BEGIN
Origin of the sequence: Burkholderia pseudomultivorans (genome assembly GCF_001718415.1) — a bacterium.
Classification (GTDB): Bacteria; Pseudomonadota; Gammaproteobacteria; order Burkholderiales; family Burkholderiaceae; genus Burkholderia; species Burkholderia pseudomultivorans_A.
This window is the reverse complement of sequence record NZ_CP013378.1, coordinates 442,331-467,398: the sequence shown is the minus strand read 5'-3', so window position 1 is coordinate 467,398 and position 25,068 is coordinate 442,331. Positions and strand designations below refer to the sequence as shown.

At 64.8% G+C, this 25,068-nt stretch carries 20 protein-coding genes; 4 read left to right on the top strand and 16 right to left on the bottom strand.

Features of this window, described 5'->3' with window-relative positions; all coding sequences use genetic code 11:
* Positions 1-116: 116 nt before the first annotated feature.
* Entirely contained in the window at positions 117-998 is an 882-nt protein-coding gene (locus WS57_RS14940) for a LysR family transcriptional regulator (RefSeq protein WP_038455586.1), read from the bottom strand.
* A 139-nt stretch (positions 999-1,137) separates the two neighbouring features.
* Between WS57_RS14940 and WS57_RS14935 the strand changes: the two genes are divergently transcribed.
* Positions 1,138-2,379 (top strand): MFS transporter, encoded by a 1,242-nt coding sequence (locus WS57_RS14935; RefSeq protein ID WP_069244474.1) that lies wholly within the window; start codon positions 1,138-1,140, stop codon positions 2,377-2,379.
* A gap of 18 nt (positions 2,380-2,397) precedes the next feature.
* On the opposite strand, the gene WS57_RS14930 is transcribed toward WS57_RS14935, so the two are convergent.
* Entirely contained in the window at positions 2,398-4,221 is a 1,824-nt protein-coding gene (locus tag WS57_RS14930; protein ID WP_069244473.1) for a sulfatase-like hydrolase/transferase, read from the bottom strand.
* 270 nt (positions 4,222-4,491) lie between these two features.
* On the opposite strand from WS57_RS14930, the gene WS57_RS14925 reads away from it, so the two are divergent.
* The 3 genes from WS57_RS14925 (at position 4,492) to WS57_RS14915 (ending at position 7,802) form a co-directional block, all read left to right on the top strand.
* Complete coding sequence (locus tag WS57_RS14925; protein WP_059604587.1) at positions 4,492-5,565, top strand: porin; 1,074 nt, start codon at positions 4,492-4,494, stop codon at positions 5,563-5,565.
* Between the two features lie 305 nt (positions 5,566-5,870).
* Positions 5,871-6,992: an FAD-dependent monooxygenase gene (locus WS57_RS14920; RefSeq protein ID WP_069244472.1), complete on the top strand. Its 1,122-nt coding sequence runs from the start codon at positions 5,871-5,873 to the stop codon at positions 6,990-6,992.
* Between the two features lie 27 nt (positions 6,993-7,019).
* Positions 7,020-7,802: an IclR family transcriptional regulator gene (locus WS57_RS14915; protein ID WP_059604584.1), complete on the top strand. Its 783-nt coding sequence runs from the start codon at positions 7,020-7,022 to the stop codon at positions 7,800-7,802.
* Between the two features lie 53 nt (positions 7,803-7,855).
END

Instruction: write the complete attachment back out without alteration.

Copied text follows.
Origin of the sequence: Burkholderia pseudomultivorans (genome assembly GCF_001718415.1) — a bacterium.
Classification (GTDB): Bacteria; Pseudomonadota; Gammaproteobacteria; order Burkholderiales; family Burkholderiaceae; genus Burkholderia; species Burkholderia pseudomultivorans_A.
This window is the reverse complement of sequence record NZ_CP013378.1, coordinates 442,331-467,398: the sequence shown is the minus strand read 5'-3', so window position 1 is coordinate 467,398 and position 25,068 is coordinate 442,331. Positions and strand designations below refer to the sequence as shown.

At 64.8% G+C, this 25,068-nt stretch carries 20 protein-coding genes; 4 read left to right on the top strand and 16 right to left on the bottom strand.

Features of this window, described 5'->3' with window-relative positions; all coding sequences use genetic code 11:
* Positions 1-116: 116 nt before the first annotated feature.
* Entirely contained in the window at positions 117-998 is an 882-nt protein-coding gene (locus WS57_RS14940) for a LysR family transcriptional regulator (RefSeq protein WP_038455586.1), read from the bottom strand.
* A 139-nt stretch (positions 999-1,137) separates the two neighbouring features.
* Between WS57_RS14940 and WS57_RS14935 the strand changes: the two genes are divergently transcribed.
* Positions 1,138-2,379 (top strand): MFS transporter, encoded by a 1,242-nt coding sequence (locus WS57_RS14935; RefSeq protein ID WP_069244474.1) that lies wholly within the window; start codon positions 1,138-1,140, stop codon positions 2,377-2,379.
* A gap of 18 nt (positions 2,380-2,397) precedes the next feature.
* On the opposite strand, the gene WS57_RS14930 is transcribed toward WS57_RS14935, so the two are convergent.
* Entirely contained in the window at positions 2,398-4,221 is a 1,824-nt protein-coding gene (locus tag WS57_RS14930; protein ID WP_069244473.1) for a sulfatase-like hydrolase/transferase, read from the bottom strand.
* 270 nt (positions 4,222-4,491) lie between these two features.
* On the opposite strand from WS57_RS14930, the gene WS57_RS14925 reads away from it, so the two are divergent.
* The 3 genes from WS57_RS14925 (at position 4,492) to WS57_RS14915 (ending at position 7,802) form a co-directional block, all read left to right on the top strand.
* Complete coding sequence (locus tag WS57_RS14925; protein WP_059604587.1) at positions 4,492-5,565, top strand: porin; 1,074 nt, start codon at positions 4,492-4,494, stop codon at positions 5,563-5,565.
* Between the two features lie 305 nt (positions 5,566-5,870).
* Positions 5,871-6,992: an FAD-dependent monooxygenase gene (locus WS57_RS14920; RefSeq protein ID WP_069244472.1), complete on the top strand. Its 1,122-nt coding sequence runs from the start codon at positions 5,871-5,873 to the stop codon at positions 6,990-6,992.
* Between the two features lie 27 nt (positions 6,993-7,019).
* Positions 7,020-7,802: an IclR family transcriptional regulator gene (locus WS57_RS14915; protein ID WP_059604584.1), complete on the top strand. Its 783-nt coding sequence runs from the start codon at positions 7,020-7,022 to the stop codon at positions 7,800-7,802.
* Between the two features lie 53 nt (positions 7,803-7,855).